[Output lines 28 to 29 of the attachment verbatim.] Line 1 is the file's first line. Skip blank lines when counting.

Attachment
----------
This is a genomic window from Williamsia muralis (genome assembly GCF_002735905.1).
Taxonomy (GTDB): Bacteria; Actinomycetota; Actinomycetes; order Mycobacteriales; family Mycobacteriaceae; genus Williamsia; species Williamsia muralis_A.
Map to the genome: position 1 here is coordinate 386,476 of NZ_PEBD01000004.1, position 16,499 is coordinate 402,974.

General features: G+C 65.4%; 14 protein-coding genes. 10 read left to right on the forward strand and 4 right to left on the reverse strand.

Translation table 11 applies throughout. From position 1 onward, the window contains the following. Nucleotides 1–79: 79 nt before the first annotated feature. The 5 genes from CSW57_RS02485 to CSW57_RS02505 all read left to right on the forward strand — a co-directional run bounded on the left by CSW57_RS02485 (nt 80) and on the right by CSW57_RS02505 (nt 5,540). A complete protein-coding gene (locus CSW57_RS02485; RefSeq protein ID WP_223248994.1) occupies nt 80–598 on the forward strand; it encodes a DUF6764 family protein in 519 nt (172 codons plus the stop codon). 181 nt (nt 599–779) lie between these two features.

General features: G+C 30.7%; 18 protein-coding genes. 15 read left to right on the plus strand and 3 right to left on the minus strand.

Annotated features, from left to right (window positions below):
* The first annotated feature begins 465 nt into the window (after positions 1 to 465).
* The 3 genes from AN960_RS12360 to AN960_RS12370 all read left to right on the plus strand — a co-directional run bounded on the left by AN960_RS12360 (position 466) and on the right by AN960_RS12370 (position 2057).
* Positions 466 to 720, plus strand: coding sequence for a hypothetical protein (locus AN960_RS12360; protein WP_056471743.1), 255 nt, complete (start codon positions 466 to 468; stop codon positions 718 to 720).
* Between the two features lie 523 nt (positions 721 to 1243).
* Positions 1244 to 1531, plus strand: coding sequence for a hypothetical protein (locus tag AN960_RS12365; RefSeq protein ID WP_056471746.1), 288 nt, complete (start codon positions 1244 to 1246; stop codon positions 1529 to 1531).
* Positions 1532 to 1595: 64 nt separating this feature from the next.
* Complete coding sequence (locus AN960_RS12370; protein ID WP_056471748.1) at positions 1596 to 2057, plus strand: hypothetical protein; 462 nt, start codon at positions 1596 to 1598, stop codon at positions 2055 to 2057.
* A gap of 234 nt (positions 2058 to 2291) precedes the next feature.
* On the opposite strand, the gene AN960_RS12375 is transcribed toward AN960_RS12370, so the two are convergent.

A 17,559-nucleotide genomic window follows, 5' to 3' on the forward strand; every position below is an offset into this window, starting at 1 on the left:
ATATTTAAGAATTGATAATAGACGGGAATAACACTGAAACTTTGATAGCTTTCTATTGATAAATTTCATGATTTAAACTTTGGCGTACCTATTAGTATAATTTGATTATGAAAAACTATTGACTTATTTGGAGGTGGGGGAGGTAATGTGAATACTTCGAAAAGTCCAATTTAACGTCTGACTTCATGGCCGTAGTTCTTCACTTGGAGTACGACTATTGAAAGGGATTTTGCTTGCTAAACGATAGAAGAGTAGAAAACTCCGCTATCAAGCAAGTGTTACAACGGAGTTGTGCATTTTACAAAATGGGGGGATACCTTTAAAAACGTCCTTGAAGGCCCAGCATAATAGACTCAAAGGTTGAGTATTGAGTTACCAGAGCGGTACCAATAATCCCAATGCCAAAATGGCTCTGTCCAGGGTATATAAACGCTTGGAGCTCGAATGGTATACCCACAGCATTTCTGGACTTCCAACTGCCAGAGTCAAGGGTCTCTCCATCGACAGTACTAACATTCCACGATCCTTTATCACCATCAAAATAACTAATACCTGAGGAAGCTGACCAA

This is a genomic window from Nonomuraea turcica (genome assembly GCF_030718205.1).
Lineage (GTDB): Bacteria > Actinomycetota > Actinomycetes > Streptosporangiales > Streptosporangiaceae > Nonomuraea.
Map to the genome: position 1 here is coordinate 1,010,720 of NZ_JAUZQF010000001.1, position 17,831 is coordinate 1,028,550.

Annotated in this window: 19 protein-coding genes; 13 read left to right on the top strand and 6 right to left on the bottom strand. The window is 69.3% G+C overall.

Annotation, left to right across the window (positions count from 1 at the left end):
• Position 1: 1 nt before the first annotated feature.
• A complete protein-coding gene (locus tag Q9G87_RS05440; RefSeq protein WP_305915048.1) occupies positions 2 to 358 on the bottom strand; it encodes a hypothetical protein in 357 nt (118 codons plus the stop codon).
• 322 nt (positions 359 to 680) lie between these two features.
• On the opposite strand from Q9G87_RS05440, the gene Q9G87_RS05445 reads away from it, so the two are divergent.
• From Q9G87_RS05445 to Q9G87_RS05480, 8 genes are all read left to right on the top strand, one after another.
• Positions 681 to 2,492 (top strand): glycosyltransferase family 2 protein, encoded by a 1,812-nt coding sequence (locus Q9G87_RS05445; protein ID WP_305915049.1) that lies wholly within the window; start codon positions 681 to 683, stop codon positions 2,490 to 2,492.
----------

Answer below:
• From Q9G87_RS05445 to Q9G87_RS05480, 8 genes are all read left to right on the top strand, one after another.
• Positions 681 to 2,492 (top strand): glycosyltransferase family 2 protein, encoded by a 1,812-nt coding sequence (locus Q9G87_RS05445; protein ID WP_305915049.1) that lies wholly within the window; start codon positions 681 to 683, stop codon positions 2,490 to 2,492.